Defining Religion


Religions give meaning and identity to people. They provide a context within which sanctions and rewards, approval and disapproval, inspiration and ideation are held in common (often in the form of laws and codes of behavior, and often with the help of somatic rituals that ‘visit’ the past and enable people to relive or deal with it). They also allow them to recognize the many different kinds of limitation that lie before them and to approach their lives a little more successfully.

Various theories of the concept of religion have sought to develop a definition or an analysis of its properties. These usually take one of two forms, monothetic or polythetic. Monothetic definitions focus on defining the term so as to include only those practices which have certain characteristics, thereby excluding phenomena such as capitalism and Buddhism. Polythetic approaches, on the other hand, operate with the belief that a social genus can have different varieties and variants without losing its identity, and that the prototype structure of a concept allows it to be accurately described by a set of properties.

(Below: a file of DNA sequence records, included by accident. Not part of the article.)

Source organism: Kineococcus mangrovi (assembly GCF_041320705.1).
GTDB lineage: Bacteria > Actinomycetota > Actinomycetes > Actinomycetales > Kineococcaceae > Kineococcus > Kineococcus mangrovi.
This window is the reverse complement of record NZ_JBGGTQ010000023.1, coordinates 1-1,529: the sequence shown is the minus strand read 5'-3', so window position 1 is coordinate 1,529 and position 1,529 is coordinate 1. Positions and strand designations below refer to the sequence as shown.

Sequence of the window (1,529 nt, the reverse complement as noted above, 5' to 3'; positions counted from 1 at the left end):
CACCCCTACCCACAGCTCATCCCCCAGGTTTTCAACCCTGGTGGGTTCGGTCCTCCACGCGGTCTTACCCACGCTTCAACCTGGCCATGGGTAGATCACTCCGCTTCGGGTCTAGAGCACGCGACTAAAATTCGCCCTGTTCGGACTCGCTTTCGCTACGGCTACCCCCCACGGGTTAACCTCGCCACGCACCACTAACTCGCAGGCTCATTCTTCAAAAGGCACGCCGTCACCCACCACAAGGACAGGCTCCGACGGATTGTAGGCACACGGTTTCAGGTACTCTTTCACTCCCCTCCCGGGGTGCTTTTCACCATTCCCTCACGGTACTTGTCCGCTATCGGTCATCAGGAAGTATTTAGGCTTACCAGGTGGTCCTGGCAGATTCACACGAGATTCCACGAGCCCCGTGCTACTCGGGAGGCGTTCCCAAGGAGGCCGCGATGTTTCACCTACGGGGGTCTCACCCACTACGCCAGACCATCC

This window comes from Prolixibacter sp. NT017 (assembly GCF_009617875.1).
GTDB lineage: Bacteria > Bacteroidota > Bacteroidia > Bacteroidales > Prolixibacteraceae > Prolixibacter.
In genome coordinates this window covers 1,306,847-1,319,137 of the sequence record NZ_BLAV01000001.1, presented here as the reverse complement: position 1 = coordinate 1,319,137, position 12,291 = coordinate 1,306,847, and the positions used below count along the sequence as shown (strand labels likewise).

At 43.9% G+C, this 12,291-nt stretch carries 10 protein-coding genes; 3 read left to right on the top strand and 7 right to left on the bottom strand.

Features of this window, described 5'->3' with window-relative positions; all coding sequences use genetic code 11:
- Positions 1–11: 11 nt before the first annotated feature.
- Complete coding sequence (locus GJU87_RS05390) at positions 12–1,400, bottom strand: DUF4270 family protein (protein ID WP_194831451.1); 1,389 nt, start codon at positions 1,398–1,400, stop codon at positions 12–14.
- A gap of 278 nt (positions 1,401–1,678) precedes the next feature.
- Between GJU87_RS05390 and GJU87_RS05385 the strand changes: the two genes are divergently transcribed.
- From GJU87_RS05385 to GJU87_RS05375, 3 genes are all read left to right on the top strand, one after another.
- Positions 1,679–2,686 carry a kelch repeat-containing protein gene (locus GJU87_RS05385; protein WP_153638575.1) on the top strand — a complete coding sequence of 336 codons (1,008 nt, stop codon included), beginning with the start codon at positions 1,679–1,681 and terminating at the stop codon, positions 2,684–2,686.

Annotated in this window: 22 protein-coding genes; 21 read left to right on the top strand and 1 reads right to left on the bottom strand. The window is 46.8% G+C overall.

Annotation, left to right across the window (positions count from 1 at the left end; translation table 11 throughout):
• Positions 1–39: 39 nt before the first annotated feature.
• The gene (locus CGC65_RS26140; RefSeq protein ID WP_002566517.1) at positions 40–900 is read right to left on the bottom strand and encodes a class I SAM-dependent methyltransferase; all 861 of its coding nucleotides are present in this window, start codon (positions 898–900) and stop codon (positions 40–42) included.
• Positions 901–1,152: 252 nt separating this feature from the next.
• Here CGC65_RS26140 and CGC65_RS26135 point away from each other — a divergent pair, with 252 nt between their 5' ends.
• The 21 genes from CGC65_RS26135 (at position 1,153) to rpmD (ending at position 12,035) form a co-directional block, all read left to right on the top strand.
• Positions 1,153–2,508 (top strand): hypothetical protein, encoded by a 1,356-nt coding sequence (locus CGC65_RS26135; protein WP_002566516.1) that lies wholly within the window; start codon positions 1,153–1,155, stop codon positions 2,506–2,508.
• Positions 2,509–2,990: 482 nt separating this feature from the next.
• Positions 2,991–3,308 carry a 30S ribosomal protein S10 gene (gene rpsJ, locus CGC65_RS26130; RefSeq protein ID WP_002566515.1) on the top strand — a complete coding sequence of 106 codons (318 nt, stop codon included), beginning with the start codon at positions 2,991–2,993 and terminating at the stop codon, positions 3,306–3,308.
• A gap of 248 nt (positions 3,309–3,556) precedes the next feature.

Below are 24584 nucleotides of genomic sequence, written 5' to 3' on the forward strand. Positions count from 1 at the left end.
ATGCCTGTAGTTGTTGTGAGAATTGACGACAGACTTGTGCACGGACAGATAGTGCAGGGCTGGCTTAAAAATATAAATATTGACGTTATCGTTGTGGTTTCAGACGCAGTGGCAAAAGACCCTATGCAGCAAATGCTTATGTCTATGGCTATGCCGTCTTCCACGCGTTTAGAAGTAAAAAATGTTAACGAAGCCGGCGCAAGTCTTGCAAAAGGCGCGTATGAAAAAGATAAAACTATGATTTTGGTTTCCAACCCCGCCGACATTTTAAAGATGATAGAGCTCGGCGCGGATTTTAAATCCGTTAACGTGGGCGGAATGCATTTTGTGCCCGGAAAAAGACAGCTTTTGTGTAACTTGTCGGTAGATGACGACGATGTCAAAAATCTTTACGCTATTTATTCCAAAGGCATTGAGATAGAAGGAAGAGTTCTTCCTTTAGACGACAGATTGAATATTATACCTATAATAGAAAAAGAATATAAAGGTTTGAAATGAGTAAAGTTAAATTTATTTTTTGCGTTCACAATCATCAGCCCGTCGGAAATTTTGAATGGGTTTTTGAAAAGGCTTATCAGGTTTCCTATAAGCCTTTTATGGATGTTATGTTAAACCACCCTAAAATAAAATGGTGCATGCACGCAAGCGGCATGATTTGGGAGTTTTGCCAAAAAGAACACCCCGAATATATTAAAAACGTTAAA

Attempts to define religion have been made at the level of the social genus as well as its individual varieties and variants. Edward Burnett Tylor argued that narrowing the concept of religion to mean only beliefs in spiritual beings would exclude many cultures and their beliefs. He favored an open polythetic definition which would distinguish it from other types of human activities by its characteristic of being the most intensive and comprehensive method of valuation that humans experience.